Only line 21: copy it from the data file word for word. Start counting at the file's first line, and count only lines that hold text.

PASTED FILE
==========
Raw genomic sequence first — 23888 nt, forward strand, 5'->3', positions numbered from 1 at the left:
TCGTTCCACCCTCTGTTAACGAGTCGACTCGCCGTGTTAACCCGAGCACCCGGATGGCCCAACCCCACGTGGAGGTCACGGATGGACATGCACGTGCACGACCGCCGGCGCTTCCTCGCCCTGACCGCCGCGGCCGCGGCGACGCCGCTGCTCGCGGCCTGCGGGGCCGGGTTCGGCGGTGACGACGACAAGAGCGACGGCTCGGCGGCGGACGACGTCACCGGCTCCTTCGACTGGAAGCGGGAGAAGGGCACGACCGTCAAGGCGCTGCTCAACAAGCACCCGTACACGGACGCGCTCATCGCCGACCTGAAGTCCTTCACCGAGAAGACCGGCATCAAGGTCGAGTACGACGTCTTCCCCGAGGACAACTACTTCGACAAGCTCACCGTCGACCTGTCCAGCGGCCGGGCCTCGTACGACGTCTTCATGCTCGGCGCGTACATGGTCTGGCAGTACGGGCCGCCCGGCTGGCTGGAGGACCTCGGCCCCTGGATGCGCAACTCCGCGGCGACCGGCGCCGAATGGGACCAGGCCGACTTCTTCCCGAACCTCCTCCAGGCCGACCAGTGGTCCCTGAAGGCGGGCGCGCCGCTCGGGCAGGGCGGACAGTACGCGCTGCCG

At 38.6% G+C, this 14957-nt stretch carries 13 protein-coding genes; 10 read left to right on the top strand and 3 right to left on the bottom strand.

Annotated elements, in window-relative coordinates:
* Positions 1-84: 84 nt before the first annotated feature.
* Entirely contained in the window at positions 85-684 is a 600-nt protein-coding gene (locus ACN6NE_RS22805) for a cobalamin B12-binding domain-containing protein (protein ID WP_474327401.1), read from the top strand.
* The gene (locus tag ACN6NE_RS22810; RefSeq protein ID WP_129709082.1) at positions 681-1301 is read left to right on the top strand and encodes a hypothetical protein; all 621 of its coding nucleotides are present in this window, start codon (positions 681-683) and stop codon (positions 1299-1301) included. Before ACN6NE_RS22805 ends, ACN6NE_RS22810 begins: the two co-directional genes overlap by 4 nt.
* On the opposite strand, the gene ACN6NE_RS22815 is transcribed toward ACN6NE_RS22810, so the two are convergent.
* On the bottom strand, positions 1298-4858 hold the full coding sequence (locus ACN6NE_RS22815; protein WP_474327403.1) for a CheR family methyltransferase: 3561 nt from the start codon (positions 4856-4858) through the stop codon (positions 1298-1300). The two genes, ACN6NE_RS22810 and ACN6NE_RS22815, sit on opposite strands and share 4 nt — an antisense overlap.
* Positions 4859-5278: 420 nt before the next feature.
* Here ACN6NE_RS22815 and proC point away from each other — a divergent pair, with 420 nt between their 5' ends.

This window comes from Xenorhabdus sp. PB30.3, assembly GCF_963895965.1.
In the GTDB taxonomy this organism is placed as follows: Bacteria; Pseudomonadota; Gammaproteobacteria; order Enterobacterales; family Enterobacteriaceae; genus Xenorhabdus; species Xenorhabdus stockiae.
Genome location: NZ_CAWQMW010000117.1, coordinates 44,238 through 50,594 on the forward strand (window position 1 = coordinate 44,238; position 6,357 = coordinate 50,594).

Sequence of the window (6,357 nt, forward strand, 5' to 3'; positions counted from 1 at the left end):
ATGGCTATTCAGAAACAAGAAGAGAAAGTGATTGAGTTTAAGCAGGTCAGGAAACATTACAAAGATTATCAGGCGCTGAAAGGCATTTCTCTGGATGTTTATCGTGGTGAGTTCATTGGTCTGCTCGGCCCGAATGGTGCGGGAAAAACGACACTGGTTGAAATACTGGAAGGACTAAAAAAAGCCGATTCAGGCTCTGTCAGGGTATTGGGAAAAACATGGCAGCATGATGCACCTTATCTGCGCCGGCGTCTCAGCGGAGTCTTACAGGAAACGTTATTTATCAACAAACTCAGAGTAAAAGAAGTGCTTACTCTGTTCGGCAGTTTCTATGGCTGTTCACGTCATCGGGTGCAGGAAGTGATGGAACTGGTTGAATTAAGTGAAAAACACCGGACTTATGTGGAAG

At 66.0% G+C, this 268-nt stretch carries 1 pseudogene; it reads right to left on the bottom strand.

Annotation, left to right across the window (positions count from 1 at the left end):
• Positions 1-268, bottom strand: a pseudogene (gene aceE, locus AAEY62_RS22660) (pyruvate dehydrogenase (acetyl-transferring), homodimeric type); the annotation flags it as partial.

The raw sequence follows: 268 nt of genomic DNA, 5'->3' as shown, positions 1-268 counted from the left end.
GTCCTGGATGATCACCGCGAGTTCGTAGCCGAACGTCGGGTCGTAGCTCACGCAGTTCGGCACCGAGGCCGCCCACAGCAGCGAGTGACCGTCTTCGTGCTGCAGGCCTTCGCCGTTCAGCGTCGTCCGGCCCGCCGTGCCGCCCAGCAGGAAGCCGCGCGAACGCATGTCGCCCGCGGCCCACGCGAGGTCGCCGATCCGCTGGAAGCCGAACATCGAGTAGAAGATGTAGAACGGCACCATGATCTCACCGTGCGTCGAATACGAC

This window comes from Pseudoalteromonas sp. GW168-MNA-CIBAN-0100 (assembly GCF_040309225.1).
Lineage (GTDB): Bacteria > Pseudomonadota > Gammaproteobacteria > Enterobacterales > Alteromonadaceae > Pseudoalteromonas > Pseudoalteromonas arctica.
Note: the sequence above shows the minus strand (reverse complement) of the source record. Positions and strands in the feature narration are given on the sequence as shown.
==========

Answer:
GTCCTGGATGATCACCGCGAGTTCGTAGCCGAACGTCGGGTCGTAGCTCACGCAGTTCGGCACCGAGGCCGCCCACAGCAGCGAGTGACCGTCTTCGTGCTGCAGGCCTTCGCCGTTCAGCGTCGTCCGGCCCGCCGTGCCGCCCAGCAGGAAGCCGCGCGAACGCATGTCGCCCGCGGCCCACGCGAGGTCGCCGATCCGCTGGAAGCCGAACATCGAGTAGAAGATGTAGAACGGCACCATGATCTCACCGTGCGTCGAATACGAC